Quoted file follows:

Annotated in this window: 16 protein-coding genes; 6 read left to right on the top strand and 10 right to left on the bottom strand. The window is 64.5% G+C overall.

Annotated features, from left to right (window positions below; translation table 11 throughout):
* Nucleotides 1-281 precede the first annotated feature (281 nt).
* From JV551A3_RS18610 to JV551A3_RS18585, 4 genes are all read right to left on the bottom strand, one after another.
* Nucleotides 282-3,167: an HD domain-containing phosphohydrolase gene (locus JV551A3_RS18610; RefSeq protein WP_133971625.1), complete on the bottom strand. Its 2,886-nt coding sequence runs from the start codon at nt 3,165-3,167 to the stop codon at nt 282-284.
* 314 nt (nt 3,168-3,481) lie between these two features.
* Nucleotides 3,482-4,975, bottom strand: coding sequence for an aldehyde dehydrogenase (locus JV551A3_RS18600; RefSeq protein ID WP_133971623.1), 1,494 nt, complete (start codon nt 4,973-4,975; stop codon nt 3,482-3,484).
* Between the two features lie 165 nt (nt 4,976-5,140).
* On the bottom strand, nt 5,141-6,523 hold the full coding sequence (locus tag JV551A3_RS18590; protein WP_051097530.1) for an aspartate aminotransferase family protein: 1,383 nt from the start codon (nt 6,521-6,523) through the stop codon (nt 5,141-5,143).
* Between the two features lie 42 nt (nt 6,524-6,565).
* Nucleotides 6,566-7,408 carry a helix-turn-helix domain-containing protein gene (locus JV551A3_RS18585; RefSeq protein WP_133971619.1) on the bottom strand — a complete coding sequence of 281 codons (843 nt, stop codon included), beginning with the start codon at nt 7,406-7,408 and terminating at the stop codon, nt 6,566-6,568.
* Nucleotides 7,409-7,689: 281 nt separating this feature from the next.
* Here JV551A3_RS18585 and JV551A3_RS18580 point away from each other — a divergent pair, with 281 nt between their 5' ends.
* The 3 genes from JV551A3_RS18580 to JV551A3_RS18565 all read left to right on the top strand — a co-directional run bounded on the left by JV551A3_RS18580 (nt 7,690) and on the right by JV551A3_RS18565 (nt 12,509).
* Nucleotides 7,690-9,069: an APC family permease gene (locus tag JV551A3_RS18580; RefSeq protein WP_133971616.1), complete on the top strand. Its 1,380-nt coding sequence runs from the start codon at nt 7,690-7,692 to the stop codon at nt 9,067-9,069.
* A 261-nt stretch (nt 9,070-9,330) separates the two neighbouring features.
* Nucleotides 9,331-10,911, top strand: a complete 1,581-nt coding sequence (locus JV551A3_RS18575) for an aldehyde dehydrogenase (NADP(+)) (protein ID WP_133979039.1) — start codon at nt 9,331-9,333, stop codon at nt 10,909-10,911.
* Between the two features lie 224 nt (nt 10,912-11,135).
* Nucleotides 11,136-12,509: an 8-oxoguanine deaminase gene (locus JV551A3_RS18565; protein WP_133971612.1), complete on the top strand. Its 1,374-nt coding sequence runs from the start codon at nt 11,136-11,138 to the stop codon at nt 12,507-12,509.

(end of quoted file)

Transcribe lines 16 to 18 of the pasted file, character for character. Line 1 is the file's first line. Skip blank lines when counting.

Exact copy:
* A 261-nt stretch (nt 9,070-9,330) separates the two neighbouring features.
* Nucleotides 9,331-10,911, top strand: a complete 1,581-nt coding sequence (locus JV551A3_RS18575) for an aldehyde dehydrogenase (NADP(+)) (protein ID WP_133979039.1) — start codon at nt 9,331-9,333, stop codon at nt 10,909-10,911.
* Between the two features lie 224 nt (nt 10,912-11,135).